A number of mental health professionals have proposed revisions to the PTSD diagnosis for the next version of the Diagnostic and Statistical Manual of Mental Disorders, or DSM-5.
Even though the symptoms of PTSD have been recognized throughout history, it wasn't until 1980 that that the diagnosis of PTSD as we know it today came to be. Before that time, the symptoms of PTSD were primarily referred to as "shell shock," "combat fatigue," or "war neurosis." Since 1980, there has been an extensive amount of research on the symptoms and consequences of PTSD. As a result of this research, there is some thought that the symptoms of PTSD, as well as how we diagnose PTSD, could use some revision.
In May 2013, the DSM-5 will come out, and this is how they expect PTSD and its diagnosis to look:
A person was exposed to one or more event(s) that involved death or threatened death, actual or threatened serious injury, or threatened sexual violation. In addition, these events were experienced in one or more of the following ways:
- The event was experienced by the person.
- The event was witnessed by the person as it occurred to someone else.
- The person learned about an event where a close relative or friend experienced an actual or threatened violent or accidental death.
- The person experienced repeated exposure to distressing details of an event, such as a police officer repeatedly hearing details about child sexual abuse.
A person experiences at least one the following intrusive symptoms associated with the traumatic event:
- Unexpected or expected reoccurring, involuntary, and intrusive upsetting memories of the traumatic event
- Repeated upsetting dreams where the content of the dreams are related to the traumatic event
- The experience of some type of dissociation (for example, flashbacks) where the person feels as though the traumatic event is happening again
- Strong and persistent distress upon exposure to cues that are either inside or outside of a person's body that are connected to the person's traumatic event
- Strong bodily reactions (for example, increased heart rate) upon exposure to a reminder of the traumatic event
Frequent avoidance of reminders associated with the traumatic event, as demonstrated by one of the following:
- Avoidance of thoughts, feelings, or physical sensations that bring up memories of the traumatic event
- Avoidance of people, places, conversations, activities, objects, or situations that bring up memories of the traumatic event
At least three of the following negative changes in thoughts and mood that occurred or worsened following the experience of the traumatic event:
- The inability to remember an important aspect of the traumatic event
- Persistent and elevated negative evaluations about one's self, others, or the world (for example, "I am unlovable," or "The world is an evil place")
- Elevated self-blame or blame of others about the cause or consequence of a traumatic event
- A negative emotional state (for example, shame, anger, fear) that is pervasive
- Loss of interest in activities that one used to enjoy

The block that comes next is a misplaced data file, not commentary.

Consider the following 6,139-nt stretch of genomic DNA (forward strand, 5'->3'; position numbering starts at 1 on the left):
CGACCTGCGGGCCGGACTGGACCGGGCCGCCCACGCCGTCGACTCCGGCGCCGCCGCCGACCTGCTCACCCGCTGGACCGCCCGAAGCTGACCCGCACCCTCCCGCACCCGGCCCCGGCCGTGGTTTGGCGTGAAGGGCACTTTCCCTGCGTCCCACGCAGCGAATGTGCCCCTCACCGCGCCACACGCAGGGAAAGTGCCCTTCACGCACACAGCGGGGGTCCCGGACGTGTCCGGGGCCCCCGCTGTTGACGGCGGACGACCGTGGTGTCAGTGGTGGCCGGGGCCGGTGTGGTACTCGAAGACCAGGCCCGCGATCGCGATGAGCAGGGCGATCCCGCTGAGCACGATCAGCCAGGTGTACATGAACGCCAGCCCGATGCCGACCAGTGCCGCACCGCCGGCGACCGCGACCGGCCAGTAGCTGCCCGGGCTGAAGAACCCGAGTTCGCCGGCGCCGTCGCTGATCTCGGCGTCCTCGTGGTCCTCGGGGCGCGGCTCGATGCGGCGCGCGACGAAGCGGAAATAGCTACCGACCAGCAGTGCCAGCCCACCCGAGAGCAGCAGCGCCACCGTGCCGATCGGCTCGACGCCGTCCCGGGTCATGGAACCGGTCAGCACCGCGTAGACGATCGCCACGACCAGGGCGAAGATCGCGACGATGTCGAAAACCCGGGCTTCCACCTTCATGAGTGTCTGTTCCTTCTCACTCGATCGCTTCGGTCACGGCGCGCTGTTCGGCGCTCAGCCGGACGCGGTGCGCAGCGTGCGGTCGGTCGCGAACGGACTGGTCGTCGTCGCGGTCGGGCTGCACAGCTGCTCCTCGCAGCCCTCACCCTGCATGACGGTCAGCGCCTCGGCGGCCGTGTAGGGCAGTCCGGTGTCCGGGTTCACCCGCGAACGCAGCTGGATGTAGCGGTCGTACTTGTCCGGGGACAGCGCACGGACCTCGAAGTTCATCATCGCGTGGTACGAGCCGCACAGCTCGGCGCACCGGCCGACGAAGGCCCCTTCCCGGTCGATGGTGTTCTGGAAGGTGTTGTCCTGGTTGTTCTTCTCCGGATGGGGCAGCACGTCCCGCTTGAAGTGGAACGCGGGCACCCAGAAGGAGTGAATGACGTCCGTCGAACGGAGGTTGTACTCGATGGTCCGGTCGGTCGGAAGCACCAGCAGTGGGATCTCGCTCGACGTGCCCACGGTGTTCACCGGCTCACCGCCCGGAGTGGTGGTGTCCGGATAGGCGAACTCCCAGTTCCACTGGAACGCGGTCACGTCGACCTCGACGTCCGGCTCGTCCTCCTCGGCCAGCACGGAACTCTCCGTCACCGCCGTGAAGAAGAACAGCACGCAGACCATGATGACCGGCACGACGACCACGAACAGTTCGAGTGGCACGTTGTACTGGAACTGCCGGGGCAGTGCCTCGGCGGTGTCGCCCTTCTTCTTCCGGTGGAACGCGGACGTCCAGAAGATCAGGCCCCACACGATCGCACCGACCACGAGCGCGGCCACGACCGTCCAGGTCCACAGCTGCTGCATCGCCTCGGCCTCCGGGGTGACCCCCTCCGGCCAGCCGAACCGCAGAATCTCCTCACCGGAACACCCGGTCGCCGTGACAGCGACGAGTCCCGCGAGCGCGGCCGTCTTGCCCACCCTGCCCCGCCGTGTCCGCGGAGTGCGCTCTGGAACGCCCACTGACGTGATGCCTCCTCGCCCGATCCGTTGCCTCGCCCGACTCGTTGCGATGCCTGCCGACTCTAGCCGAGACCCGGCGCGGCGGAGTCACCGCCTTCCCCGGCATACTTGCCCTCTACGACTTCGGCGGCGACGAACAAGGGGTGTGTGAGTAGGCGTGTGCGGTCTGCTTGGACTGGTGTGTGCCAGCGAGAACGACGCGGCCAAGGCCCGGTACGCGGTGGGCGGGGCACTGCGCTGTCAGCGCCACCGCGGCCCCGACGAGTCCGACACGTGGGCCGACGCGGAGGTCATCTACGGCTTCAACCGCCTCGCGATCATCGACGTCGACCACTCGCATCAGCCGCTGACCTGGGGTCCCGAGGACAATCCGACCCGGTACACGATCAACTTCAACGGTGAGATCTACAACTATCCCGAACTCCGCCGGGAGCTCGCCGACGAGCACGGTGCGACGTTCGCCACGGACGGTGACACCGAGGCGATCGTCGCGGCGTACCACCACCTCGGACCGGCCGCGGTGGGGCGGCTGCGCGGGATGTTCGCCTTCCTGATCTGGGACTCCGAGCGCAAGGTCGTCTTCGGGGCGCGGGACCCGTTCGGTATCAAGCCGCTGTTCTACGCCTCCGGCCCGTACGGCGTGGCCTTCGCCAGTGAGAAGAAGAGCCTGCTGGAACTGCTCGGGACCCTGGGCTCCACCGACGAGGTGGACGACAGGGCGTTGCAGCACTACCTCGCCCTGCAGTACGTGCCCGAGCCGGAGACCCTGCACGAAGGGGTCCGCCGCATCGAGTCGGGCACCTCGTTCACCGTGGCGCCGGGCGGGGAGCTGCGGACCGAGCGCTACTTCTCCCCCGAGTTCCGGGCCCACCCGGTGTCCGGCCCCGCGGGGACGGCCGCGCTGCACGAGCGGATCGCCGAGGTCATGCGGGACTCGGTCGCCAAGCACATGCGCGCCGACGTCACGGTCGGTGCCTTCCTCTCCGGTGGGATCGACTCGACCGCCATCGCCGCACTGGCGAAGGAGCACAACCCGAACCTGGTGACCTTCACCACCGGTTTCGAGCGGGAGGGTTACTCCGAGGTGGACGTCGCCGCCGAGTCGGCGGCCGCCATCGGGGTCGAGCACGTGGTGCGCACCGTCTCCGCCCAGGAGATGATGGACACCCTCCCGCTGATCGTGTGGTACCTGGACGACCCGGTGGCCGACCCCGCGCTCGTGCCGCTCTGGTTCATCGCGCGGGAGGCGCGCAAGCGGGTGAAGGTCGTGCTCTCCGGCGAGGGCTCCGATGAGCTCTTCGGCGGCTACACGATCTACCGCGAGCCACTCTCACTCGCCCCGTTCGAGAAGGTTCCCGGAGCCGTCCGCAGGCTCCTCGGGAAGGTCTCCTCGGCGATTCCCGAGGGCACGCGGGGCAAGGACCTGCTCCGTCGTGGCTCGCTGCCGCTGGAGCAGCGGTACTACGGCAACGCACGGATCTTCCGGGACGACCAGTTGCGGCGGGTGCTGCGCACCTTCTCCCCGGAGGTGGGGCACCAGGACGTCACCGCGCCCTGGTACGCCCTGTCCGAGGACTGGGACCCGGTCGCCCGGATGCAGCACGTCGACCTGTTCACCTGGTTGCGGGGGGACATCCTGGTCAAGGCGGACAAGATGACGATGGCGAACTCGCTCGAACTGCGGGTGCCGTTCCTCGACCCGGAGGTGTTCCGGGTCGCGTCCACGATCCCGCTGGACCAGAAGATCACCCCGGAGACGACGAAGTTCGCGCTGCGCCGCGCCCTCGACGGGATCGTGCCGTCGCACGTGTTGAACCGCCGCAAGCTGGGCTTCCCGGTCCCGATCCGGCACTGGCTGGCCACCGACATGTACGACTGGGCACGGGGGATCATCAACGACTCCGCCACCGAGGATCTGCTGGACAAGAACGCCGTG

- Feeling detached from others
- The inability to experience positive emotions (for example, happiness, love, joy)
At least three of the following changes in arousal that started or worsened following the experience of a traumatic event:
- Irritability or aggressive behavior
- Impulsive or self-destructive behavior
- Feeling constantly "on guard" or like danger is lurking around every corner (or hypervigilance)
- Heightened startle response
- Difficulty concentrating
- Problems sleeping
The above symptoms last for more than one month.
The symptoms bring about considerable distress and/or interfere greatly with a number of different areas of a person's life.
The symptoms are not due to a medical condition or some form of substance use.
Being Diagnosed with PTSD According to the DSM-5
In order to be diagnosed with PTSD according to the DSM-5, a person needs to meet Criterion A, one symptom (or more) from Criterion B, one symptom (or more) from Criterion C, three symptoms (or more) from Criterion D, 3 symptoms (or more) from Criterion E, and Criterion F through H.
Potential Benefits of the Proposed Revisions
As you can see, there are quite a few changes from how we currently think about PTSD. There are a couple of big changes that are being made. One major change is the removal of the requirement that someone needs to experience fear, helpless, or horror in response to a traumatic event in order to meet Criterion A. Another major change is the splitting up of the avoidance symptoms in DSM-IV into two separate clusters of symptoms. In the DSM-5, the avoidance symptoms of PTSD will be separated from negative changes in thoughts and mood (such as emotional numbing). It is hoped that these changes will improve mental health professionals' ability to accurately identify PTSD, as well as improve our ability to treat PTSD.
In reviewing these changes to the PTSD diagnosis, keep in mind that they are "proposed" changes at this point. At this point, nothing is set in stone. Mental health professionals are still debating about these changes, and it is likely that more changes will come. However, in the end, by May 2013, it is hoped that we will have a new set of criteria for diagnosing PTSD that will better reflect what mental health professionals are seeing in research and in their clients.
You can review the rationale behind these changes, as well as look at other changes in the DSM-5, at the website for the American Psychiatric Association.
American Psychiatric Association DSM-5 Development (website accessed April 25, 2011): http://www.dsm5.org/ProposedRevisions/Pages/proposedrevision.aspx?rid=165.